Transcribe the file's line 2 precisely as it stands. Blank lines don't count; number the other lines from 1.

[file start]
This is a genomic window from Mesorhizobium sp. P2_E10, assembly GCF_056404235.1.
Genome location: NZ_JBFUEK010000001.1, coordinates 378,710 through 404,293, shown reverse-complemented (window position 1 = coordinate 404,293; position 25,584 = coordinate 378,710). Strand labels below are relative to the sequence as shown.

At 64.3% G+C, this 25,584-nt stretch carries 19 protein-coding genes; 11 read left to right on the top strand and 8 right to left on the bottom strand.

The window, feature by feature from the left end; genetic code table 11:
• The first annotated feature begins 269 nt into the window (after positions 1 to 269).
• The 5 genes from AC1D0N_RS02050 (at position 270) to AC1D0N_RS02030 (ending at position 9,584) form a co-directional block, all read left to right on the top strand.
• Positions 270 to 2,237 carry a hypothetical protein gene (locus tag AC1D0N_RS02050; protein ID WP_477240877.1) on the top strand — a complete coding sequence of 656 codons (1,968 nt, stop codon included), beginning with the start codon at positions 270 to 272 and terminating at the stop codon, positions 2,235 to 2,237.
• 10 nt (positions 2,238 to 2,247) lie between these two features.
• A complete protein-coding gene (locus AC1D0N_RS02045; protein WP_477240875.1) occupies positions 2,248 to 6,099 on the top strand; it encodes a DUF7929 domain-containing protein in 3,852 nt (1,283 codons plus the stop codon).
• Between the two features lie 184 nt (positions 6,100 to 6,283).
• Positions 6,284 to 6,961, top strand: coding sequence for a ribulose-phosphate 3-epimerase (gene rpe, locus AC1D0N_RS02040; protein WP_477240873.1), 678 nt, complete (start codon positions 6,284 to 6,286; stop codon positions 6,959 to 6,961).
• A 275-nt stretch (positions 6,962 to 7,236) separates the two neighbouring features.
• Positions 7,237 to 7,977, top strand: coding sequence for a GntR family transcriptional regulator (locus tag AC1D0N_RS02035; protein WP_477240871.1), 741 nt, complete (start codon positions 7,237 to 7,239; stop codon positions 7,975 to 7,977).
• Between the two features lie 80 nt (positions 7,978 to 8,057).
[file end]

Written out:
Genome location: NZ_JBFUEK010000001.1, coordinates 378,710 through 404,293, shown reverse-complemented (window position 1 = coordinate 404,293; position 25,584 = coordinate 378,710). Strand labels below are relative to the sequence as shown.